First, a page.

Which AIA agreement should architects select for specialized consultants?
When it comes to consultants for special services, what AIA Contract Document is the right one to use?
For many architects being introduced to contracts, B101-2017 is the foundational owner-architect agreement and the first tool an architect should carry in his or her contracts tool belt. While it is important for architects to always execute a written agreement with an owner, it is equally important for architects to execute written agreements with their consultants. Enter C401-2017, the Standard Form of Agreement Between Architect and Consultant, the second tool for the contracts tool belt.
As projects become more complicated—and as consultant expertise becomes specialized beyond the standard structural, mechanical, and electrical design—not all consultants fit neatly under the umbrella of C401. This is especially true for consultants involved in only one project phase or those acting as a direct arm of the architect’s design team, such as a specifications writer or hardware consultant. The agreements for these consultants don’t necessarily need to tie back to terms in the prime agreement between the owner and architect. In such cases, architects should select C402-2018, the Standard Form of Agreement Between Architect and Consultant for Special Services.
Though shorter than C401, C402 is still a robust agreement with sections that offer protections for both the architect and consultant: definition of scope, responsibilities of each party, copyrights, claims and disputes, termination, and compensation. C402 is appropriate for consultants who provide limited scope or specialized services that don’t cross over all typical phases of design, such as consultants providing renderings, planning services, feasibility studies, spec writing services, hardware schedules, elevator analysis, and security design. When an architect must tie a consultant to the prime agreement, or when consultants will be involved in a project from design through construction, C401 is appropriate. The C401 is also intended for consultants who provide the usual and customary mechanical, electrical, and structural engineering services or for consultants who engage their own subconsultants.
C402 has been available for many years as C727-1992. In 2018, it was renumbered to reflect its status as a sub-agreement within the conventional family of AIA documents. The layout and language of C402 incorporates key organization and content from B101 and C401. This is evident in the table of articles, as well as sections that establish protocols for transmitting and using digital data and those that define the consultant’s additional services.
What separates C401 and C402?
C402 differs from C401 in several ways and is not a short or abbreviated version of C401. For one, C402 maintains the approach of C727 by not referring to the prime agreement and requiring the parties to define or attach a description of the consultant’s scope of services.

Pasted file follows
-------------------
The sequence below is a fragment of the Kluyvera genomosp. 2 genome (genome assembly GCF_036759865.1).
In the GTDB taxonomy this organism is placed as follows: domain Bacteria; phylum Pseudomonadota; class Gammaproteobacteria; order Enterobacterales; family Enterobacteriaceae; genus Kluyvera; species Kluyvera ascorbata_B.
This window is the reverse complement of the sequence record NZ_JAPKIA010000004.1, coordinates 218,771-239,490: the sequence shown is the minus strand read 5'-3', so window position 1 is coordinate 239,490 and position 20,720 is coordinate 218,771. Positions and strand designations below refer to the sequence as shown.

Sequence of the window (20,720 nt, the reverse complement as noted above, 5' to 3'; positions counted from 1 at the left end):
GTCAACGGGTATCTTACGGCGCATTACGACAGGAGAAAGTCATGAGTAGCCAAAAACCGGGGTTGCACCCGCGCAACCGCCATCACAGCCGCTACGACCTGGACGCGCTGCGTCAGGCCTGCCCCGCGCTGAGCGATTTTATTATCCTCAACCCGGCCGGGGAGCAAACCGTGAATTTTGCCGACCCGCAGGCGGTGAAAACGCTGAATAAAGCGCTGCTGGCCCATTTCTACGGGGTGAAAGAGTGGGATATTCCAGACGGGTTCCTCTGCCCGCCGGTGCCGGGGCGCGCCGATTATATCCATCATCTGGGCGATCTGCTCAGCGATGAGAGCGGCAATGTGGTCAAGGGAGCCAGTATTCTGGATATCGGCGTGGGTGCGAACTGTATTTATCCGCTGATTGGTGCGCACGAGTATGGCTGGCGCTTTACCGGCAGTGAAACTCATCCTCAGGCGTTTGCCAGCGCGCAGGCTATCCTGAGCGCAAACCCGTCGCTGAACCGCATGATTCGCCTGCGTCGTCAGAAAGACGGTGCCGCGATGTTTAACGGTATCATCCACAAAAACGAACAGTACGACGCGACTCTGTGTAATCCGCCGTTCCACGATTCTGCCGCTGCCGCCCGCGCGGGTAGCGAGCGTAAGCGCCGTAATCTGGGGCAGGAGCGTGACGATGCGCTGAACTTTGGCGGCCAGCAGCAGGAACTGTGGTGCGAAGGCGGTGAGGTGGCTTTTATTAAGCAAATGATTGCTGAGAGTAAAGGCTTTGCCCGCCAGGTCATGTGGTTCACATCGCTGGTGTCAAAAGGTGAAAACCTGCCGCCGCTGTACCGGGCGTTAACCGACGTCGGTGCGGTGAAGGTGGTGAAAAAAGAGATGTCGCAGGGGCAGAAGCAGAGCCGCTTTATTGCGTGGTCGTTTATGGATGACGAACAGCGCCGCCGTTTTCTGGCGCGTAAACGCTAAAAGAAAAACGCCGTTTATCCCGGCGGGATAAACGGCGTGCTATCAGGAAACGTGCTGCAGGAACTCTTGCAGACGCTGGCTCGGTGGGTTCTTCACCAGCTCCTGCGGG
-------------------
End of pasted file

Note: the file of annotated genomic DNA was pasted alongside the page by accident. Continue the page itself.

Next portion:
A second way in which C402 differs is how it maintains C727’s no “flow down” approach to most areas of the agreement. However, with the 2018 update, limited flow down from the prime agreement has been added to two sections of C402: copyrights and licenses, and payment terms. In B101, the architect is required to flow down licensing provisions to all consultants, thereby granting the owner a nonexclusive license to use the consultant’s instruments of service for constructing, using, maintaining, altering, and adding to the project. The license permits the owner to authorize all others performing services or construction for the project to reproduce applicable portions of the instruments of service. To avoid the architect’s breach of his or her contract with the owner, C402 flows down this license requirement to consultants. This way, consultants also grant the owner a nonexclusive license to use their instruments of service. Payment language was also updated to align more closely with C401’s concept that payments will be made to the consultant promptly after the architect receives payment from the owner.
Another key difference between C401 and C402 lies in the standard of care. While C402 contains updated language to align with the standard of care defined in B101, C402 does not add the enhanced language of C401, which states that, if the standard of care in the prime agreement differs from that in C401, the consultant shall follow the prime agreement’s standard of care. This element further reinforces the limited flow down of the C402 agreement.
An update to C402’s language for dispute resolution added mediation as a condition precedent to binding dispute resolution. For binding dispute resolution, the parties can now select from arbitration, litigation, or another method—like B101. C727 defaulted to arbitration as the only form of dispute resolution. C402 follows the original intent of C727 and does not tie the consultant to the dispute resolution of the prime agreement.
When selecting the form of any contract, it is important to understand all options and choose the agreement that best fits the project’s needs and goals. With C402, architects now have a third useful tool to add to their contract tool belt.
Tara Myers, AIA, is a principal at Nashville-based Earl Swensson Associates and a member of AIA’s Contract Documents Committee.